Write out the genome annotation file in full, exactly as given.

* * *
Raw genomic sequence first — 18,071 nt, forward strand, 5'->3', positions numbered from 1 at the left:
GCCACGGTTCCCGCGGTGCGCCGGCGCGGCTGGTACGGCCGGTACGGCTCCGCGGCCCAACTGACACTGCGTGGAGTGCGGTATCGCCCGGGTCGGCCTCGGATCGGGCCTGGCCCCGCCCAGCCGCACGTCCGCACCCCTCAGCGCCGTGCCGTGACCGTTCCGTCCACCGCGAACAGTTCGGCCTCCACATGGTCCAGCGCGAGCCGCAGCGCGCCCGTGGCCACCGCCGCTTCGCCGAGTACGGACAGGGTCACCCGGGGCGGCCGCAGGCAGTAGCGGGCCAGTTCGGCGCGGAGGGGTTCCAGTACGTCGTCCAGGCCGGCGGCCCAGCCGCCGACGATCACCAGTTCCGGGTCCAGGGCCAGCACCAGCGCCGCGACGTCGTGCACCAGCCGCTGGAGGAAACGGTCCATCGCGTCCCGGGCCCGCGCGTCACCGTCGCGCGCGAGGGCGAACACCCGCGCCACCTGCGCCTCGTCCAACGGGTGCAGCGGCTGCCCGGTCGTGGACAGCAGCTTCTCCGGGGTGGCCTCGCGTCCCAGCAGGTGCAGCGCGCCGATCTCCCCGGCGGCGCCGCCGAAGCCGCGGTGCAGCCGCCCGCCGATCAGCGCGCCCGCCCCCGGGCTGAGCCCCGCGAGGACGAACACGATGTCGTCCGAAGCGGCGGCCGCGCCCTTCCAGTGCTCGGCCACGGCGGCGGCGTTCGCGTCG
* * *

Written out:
Raw genomic sequence first — 18,071 nt, forward strand, 5'->3', positions numbered from 1 at the left:
GCCACGGTTCCCGCGGTGCGCCGGCGCGGCTGGTACGGCCGGTACGGCTCCGCGGCCCAACTGACACTGCGTGGAGTGCGGTATCGCCCGGGTCGGCCTCGGATCGGGCCTGGCCCCGCCCAGCCGCACGTCCGCACCCCTCAGCGCCGTGCCGTGACCGTTCCGTCCACCGCGAACAGTTCGGCCTCCACATGGTCCAGCGCGAGCCGCAGCGCGCCCGTGGCCACCGCCGCTTCGCCGAGTACGGACAGGGTCACCCGGGGCGGCCGCAGGCAGTAGCGGGCCAGTTCGGCGCGGAGGGGTTCCAGTACGTCGTCCAGGCCGGCGGCCCAGCCGCCGACGATCACCAGTTCCGGGTCCAGGGCCAGCACCAGCGCCGCGACGTCGTGCACCAGCCGCTGGAGGAAACGGTCCATCGCGTCCCGGGCCCGCGCGTCACCGTCGCGCGCGAGGGCGAACACCCGCGCCACCTGCGCCTCGTCCAACGGGTGCAGCGGCTGCCCGGTCGTGGACAGCAGCTTCTCCGGGGTGGCCTCGCGTCCCAGCAGGTGCAGCGCGCCGATCTCCCCGGCGGCGCCGCCGAAGCCGCGGTGCAGCCGCCCGCCGATCAGCGCGCCCGCCCCCGGGCTGAGCCCCGCGAGGACGAACACGATGTCGTCCGAAGCGGCGGCCGCGCCCTTCCAGTGCTCGGCCACGGCGGCGGCGTTCGCGTCG